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At a high school graduation party in 1995, Chris Brander finally confesses his love to his best friend, Jamie Palamino. Not only does the moment result in the overweight teen being humiliated in front of all the cool kids, Jamie tells him that she loves him too ... like a brother.
The sensitive Chris flees from his New Jersey hometown and winds up 10 years later as a slimmed down, shallow, womanizing L.A. record exec with a strategy for avoiding the “friendship zone” in relationships with the opposite sex. He either beds them or walks away. Or he beds them and then walks away.
Things go awry when Chris’ boss decides he wants to sign Samantha James, an empty-headed diva/pin-up model, to a record contract. Since Chris dated her briefly, he’s assigned to woo her into the deal. While escorting her to Paris to help her write songs, a problem with the plane lands the pair in New Jersey at Christmastime near the hometown Chris hasn’t seen since high school.
Soon, Chris is sleeping in his old room, slap fighting with his younger brother, and again pining for Jamie. In spite of his new look, big career and money, he faces competition from Dusty Dinkleman, another high school loser who liked Jamie. And he’s got to keep Samantha occupied until he can figure out how to get Jamie to see him as more than just a friend.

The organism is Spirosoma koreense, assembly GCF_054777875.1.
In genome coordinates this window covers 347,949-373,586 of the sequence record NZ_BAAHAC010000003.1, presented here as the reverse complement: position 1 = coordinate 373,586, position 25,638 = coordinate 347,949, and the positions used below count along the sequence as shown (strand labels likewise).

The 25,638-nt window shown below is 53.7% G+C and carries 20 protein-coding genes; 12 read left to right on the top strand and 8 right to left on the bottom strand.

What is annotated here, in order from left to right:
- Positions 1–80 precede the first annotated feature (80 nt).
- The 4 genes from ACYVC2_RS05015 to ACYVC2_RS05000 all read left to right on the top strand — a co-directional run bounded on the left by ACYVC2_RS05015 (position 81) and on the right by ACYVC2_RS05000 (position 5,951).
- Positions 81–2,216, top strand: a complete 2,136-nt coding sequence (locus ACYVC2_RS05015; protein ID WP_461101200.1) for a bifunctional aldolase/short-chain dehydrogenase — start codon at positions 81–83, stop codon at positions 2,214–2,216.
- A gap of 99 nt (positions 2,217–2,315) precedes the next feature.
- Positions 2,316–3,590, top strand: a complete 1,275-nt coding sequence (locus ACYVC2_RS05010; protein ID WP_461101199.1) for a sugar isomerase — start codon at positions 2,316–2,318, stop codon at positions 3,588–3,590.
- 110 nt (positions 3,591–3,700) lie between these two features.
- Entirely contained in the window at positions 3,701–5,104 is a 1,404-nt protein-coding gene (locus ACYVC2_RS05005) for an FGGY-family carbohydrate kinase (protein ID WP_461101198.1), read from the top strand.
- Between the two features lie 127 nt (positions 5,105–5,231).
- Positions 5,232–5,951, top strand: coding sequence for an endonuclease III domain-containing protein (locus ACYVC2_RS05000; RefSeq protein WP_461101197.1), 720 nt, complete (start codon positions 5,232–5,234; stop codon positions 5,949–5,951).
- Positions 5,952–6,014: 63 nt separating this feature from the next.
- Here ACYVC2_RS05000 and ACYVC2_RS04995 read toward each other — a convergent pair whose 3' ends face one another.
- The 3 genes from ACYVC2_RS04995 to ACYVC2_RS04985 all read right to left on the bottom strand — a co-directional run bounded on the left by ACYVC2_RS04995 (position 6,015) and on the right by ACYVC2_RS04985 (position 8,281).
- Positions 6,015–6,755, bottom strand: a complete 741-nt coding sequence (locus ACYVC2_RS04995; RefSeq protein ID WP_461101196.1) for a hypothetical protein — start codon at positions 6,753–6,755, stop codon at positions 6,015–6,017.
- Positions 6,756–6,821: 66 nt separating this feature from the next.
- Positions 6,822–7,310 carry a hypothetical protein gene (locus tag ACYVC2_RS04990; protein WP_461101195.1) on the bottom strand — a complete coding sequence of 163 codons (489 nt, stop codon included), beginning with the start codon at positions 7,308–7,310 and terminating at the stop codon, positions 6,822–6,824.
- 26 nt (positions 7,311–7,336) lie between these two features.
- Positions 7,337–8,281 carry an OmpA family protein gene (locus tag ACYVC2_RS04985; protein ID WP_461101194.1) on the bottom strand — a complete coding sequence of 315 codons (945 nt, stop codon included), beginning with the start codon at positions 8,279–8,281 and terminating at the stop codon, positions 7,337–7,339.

[Spoiler Warning] The film saves its brief positive element for the end, but the obvious message here provides just enough moral to give this very crude film some unlikely sweetness. When finally given the opportunity to sleep with Jamie, Chris disappoints himself (and her) by passing it up for fear of losing her friendship. In a burst of unwelcome maturity, Chris realizes he wants more than just a physical relationship with Jamie. And he wants more than just to be her friend. He wants—gasp!—both friendship and true love (and sex). In fact, he wants to marry her (eventually).
A lying, manipulative, insincere character asks at a Christmas concert in a church, “Do you want to join us in a carol to celebrate the birth of our Lord?” A Christmas song mentioning the worship of Jesus plays repeatedly on the soundtrack.
Although nobody in the course of the film ever ends up having sex, Just Friends is full of sexual situations and crude sexual comments, far too many to completely catalog here. Examples: Samantha is famous for posing for a poster that features her with whipped cream and cherries on her breasts preparing to eat a chocolate-covered banana. Upon reuniting with Chris, she immediately tackles him, French-kisses him obnoxiously, says she wants to “lick his skin off,” and unzips and lowers his pants for oral sex before being distracted by something else. Later, she practically fondles him while meeting his mom, and she aggressively kisses a man and a woman on the lips as a greeting. Still later, out of boredom, she seduces Chris’ eager 18-year-old brother by complaining she hasn’t had sex in “forever” and disrobing for him.